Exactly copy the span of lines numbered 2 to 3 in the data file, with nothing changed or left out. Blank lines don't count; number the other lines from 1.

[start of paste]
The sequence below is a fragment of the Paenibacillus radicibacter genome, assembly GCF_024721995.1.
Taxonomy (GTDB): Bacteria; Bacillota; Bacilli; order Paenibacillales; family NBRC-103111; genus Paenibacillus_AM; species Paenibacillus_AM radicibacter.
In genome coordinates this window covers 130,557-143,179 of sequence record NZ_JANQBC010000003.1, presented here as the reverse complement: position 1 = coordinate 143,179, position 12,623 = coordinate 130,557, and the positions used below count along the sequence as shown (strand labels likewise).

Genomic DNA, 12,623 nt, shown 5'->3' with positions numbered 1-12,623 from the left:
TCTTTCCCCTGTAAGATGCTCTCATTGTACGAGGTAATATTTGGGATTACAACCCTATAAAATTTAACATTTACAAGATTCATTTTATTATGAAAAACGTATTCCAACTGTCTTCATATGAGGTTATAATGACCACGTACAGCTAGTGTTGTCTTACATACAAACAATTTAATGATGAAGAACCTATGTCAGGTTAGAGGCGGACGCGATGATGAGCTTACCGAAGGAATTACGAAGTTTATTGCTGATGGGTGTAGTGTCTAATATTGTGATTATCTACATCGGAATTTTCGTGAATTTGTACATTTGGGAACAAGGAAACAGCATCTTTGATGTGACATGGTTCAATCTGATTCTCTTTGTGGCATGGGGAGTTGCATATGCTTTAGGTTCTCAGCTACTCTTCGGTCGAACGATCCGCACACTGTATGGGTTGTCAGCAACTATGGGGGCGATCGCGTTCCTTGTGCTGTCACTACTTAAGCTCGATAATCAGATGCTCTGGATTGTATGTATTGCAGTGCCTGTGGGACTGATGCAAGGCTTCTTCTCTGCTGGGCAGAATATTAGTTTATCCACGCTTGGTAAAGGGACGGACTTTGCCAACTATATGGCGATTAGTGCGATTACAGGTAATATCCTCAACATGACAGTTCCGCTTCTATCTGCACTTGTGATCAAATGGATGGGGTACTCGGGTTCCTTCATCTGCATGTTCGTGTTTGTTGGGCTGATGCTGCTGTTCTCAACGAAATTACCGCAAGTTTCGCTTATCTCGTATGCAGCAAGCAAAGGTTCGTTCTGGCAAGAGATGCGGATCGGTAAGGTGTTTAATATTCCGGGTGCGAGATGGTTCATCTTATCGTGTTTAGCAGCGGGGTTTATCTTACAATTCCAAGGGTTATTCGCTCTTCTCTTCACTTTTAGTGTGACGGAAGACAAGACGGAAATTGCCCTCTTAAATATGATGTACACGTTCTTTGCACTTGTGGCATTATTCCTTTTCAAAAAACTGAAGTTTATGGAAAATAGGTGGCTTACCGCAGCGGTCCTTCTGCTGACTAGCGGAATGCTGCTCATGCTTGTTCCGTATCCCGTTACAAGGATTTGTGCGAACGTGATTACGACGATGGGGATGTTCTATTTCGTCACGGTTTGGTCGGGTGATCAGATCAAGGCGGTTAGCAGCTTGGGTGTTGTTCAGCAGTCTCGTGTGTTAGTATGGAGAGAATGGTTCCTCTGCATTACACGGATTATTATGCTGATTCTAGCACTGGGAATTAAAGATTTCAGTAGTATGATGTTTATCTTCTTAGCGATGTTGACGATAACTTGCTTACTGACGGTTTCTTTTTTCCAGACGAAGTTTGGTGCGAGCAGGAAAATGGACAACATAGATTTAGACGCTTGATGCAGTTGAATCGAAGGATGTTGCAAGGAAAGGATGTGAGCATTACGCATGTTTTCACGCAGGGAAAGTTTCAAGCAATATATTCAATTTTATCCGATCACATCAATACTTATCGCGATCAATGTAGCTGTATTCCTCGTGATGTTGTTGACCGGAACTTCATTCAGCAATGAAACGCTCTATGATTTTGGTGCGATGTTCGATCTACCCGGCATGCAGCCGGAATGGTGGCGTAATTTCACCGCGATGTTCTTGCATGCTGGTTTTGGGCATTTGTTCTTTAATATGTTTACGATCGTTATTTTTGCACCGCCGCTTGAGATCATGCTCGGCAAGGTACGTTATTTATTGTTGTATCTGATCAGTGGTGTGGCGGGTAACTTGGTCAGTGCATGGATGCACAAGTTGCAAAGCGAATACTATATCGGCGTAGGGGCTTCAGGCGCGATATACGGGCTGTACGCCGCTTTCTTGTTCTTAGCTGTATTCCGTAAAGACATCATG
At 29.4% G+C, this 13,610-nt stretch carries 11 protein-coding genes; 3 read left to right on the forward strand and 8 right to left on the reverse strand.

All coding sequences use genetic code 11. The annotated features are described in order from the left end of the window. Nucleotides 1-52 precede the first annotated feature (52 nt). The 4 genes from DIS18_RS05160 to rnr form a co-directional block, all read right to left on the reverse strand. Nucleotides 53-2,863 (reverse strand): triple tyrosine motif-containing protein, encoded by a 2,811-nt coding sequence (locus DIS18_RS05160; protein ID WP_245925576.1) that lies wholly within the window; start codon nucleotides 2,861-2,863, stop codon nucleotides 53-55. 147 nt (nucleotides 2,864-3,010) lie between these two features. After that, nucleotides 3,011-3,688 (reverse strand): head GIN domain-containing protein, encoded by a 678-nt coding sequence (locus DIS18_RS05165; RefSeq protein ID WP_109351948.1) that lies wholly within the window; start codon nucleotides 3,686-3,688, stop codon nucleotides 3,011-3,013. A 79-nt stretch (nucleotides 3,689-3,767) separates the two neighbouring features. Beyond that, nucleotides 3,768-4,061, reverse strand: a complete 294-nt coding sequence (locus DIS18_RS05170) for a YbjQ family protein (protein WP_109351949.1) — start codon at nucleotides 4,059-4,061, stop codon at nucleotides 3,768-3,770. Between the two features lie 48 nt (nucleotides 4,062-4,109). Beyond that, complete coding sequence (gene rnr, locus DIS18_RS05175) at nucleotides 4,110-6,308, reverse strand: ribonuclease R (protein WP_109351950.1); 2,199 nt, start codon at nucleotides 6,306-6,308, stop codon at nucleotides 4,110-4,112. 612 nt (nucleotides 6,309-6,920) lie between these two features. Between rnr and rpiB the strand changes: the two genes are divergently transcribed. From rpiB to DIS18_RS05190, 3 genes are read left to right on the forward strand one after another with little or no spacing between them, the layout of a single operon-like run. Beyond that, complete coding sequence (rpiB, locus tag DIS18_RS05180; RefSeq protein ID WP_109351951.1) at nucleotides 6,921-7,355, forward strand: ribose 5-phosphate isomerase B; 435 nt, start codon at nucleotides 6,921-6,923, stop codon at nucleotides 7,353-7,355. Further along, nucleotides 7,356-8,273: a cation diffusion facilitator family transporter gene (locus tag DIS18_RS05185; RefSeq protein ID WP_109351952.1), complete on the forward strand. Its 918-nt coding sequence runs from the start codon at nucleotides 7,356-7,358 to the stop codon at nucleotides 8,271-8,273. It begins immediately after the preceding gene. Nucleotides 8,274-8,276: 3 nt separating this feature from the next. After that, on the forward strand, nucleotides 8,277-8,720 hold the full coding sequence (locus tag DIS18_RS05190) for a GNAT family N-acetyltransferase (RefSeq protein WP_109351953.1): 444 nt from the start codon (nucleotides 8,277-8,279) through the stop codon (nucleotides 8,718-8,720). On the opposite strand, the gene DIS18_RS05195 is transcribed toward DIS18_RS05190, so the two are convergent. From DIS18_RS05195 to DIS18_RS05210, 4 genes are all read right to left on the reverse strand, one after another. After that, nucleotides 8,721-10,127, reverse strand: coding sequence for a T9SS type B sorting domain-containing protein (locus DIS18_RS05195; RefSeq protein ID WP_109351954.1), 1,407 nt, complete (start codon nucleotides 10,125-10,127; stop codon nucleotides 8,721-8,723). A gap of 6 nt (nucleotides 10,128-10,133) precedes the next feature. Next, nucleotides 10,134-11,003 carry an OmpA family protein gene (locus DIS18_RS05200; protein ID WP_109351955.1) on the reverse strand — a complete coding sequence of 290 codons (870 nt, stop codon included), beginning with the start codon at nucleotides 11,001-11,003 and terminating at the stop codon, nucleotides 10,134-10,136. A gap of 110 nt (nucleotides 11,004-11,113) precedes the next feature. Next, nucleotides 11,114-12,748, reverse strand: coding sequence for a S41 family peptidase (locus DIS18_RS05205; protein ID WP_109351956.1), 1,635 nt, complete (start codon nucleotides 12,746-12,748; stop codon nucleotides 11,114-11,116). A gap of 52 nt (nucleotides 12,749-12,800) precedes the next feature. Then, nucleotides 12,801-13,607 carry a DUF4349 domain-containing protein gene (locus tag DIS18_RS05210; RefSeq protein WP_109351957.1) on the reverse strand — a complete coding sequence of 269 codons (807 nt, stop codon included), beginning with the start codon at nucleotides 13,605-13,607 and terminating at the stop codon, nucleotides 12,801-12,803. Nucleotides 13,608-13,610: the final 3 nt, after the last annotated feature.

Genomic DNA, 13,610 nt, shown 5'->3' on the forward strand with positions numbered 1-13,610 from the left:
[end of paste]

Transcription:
Taxonomy (GTDB): Bacteria; Bacillota; Bacilli; order Paenibacillales; family NBRC-103111; genus Paenibacillus_AM; species Paenibacillus_AM radicibacter.
In genome coordinates this window covers 130,557-143,179 of sequence record NZ_JANQBC010000003.1, presented here as the reverse complement: position 1 = coordinate 143,179, position 12,623 = coordinate 130,557, and the positions used below count along the sequence as shown (strand labels likewise).